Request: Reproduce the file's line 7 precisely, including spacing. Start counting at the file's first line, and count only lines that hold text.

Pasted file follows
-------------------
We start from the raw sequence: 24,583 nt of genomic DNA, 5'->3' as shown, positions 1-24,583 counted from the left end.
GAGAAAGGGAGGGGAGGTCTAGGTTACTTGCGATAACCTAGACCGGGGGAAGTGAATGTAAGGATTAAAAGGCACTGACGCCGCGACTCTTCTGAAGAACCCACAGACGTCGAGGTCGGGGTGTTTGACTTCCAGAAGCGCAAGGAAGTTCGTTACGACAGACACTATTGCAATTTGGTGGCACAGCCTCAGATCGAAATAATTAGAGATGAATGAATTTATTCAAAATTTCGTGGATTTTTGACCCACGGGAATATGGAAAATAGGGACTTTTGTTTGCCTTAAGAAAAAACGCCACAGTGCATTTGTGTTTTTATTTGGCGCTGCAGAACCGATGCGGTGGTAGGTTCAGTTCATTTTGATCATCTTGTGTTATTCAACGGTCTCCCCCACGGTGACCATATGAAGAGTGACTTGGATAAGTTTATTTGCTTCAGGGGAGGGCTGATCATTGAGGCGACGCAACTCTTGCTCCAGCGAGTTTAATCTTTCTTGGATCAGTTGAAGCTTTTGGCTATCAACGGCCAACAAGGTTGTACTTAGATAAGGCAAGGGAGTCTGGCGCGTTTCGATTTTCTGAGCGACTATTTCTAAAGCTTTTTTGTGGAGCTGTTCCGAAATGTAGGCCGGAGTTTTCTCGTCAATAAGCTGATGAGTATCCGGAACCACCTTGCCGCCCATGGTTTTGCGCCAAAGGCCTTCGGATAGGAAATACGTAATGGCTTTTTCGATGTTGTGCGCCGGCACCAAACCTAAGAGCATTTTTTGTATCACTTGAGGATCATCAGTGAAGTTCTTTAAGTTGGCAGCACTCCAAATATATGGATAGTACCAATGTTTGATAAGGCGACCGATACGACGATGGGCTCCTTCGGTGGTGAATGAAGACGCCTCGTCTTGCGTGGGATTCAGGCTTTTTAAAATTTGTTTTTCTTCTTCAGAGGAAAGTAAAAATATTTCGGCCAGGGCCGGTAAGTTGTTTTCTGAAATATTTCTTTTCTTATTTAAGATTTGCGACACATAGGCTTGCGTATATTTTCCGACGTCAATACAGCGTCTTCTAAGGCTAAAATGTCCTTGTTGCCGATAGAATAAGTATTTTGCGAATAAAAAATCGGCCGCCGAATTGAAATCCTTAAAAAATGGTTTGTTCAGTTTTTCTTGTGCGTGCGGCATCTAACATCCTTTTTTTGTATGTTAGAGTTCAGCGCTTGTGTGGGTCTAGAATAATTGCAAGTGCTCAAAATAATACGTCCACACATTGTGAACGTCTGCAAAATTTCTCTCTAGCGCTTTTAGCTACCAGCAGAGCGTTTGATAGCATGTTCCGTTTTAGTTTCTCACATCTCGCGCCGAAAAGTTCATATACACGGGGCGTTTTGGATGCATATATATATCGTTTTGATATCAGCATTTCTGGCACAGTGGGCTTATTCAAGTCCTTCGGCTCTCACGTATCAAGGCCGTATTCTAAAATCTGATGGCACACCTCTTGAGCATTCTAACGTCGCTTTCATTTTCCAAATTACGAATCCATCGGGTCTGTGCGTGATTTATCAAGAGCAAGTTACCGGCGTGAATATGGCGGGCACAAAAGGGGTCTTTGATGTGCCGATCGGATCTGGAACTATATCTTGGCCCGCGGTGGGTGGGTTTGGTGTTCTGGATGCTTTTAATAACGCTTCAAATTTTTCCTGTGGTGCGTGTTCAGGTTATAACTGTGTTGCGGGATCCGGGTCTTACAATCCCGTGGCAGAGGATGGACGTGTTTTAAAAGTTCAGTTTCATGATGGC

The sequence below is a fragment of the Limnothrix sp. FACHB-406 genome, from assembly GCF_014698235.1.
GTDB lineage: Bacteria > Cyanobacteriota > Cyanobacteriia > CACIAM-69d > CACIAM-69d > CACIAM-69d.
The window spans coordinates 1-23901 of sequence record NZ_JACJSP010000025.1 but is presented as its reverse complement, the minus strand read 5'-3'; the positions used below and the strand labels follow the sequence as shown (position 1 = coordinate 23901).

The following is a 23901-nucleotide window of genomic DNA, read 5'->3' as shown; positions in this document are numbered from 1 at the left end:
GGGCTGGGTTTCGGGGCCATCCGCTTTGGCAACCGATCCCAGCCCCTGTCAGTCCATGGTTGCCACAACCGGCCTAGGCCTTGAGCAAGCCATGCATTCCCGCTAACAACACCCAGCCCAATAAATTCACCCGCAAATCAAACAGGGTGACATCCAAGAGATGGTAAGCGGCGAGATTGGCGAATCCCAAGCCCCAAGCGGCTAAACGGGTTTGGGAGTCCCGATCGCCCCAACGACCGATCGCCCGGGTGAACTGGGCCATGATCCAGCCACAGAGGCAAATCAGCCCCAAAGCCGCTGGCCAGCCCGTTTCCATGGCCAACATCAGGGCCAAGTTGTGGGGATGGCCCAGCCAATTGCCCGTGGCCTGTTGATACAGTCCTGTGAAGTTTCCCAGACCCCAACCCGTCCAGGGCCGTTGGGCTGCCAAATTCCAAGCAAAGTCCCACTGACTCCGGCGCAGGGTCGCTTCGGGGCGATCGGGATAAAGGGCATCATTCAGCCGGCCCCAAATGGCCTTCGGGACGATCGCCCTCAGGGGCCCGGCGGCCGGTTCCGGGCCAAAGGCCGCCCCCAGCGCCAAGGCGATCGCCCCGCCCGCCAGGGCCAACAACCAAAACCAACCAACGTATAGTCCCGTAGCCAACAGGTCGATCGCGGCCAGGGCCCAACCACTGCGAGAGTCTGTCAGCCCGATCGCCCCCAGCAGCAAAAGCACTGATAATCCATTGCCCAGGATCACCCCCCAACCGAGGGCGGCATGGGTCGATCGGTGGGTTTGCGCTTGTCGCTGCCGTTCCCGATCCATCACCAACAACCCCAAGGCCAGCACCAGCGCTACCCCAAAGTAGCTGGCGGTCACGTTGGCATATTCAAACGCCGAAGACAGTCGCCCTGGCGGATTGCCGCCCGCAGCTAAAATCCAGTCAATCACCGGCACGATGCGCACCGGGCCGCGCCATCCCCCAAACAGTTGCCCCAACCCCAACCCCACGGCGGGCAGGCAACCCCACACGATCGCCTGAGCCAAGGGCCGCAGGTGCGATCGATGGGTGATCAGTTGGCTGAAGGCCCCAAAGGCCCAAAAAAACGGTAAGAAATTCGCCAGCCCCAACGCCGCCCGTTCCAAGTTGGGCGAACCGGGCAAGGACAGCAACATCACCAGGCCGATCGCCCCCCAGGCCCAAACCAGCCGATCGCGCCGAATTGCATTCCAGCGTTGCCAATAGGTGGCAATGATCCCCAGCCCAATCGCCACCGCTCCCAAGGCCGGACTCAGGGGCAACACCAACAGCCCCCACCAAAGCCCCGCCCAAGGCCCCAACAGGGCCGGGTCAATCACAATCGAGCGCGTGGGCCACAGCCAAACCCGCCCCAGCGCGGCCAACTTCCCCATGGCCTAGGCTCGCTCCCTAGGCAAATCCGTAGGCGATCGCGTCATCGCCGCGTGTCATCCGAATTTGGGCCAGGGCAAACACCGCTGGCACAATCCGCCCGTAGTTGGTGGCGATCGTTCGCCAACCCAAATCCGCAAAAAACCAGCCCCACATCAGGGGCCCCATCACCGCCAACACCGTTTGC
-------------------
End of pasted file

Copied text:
GGGCTGGGTTTCGGGGCCATCCGCTTTGGCAACCGATCCCAGCCCCTGTCAGTCCATGGTTGCCACAACCGGCCTAGGCCTTGAGCAAGCCATGCATTCCCGCTAACAACACCCAGCCCAATAAATTCACCCGCAAATCAAACAGGGTGACATCCAAGAGATGGTAAGCGGCGAGATTGGCGAATCCCAAGCCCCAAGCGGCTAAACGGGTTTGGGAGTCCCGATCGCCCCAACGACCGATCGCCCGGGTGAACTGGGCCATGATCCAGCCACAGAGGCAAATCAGCCCCAAAGCCGCTGGCCAGCCCGTTTCCATGGCCAACATCAGGGCCAAGTTGTGGGGATGGCCCAGCCAATTGCCCGTGGCCTGTTGATACAGTCCTGTGAAGTTTCCCAGACCCCAACCCGTCCAGGGCCGTTGGGCTGCCAAATTCCAAGCAAAGTCCCACTGACTCCGGCGCAGGGTCGCTTCGGGGCGATCGGGATAAAGGGCATCATTCAGCCGGCCCCAAATGGCCTTCGGGACGATCGCCCTCAGGGGCCCGGCGGCCGGTTCCGGGCCAAAGGCCGCCCCCAGCGCCAAGGCGATCGCCCCGCCCGCCAGGGCCAACAACCAAAACCAACCAACGTATAGTCCCGTAGCCAACAGGTCGATCGCGGCCAGGGCCCAACCACTGCGAGAGTCTGTCAGCCCGATCGCCCCCAGCAGCAAAAGCACTGATAATCCATTGCCCAGGATCACCCCCCAACCGAGGGCGGCATGGGTCGATCGGTGGGTTTGCGCTTGTCGCTGCCGTTCCCGATCCATCACCAACAACCCCAAGGCCAGCACCAGCGCTACCCCAAAGTAGCTGGCGGTCACGTTGGCATATTCAAACGCCGAAGACAGTCGCCCTGGCGGATTGCCGCCCGCAGCTAAAATCCAGTCAATCACCGGCACGATGCGCACCGGGCCGCGCCATCCCCCAAACAGTTGCCCCAACCCCAACCCCACGGCGGGCAGGCAACCCCACACGATCGCCTGAGCCAAGGGCCGCAGGTGCGATCGATGGGTGATCAGTTGGCTGAAGGCCCCAAAGGCCCAAAAAAACGGTAAGAAATTCGCCAGCCCCAACGCCGCCCGTTCCAAGTTGGGCGAACCGGGCAAGGACAGCAACATCACCAGGCCGATCGCCCCCCAGGCCCAAACCAGCCGATCGCGCCGAATTGCATTCCAGCGTTGCCAATAGGTGGCAATGATCCCCAGCCCAATCGCCACCGCTCCCAAGGCCGGACTCAGGGGCAACACCAACAGCCCCCACCAAAGCCCCGCCCAAGGCCCCAACAGGGCCGGGTCAATCACAATCGAGCGCGTGGGCCACAGCCAAACCCGCCCCAGCGCGGCCAACTTCCCCATGGCCTAGGCTCGCTCCCTAGGCAAATCCGTAGGCGATCGCGTCATCGCCGCGTGTCATCCGAATTTGGGCCAGGGCAAACACCGCTGGCACAATCCGCCCGTAGTTGGTGGCGATCGTTCGCCAACCCAAATCCGCAAAAAACCAGCCCCACATCAGGGGCCCCATCACCGCCAACACCGTTTGC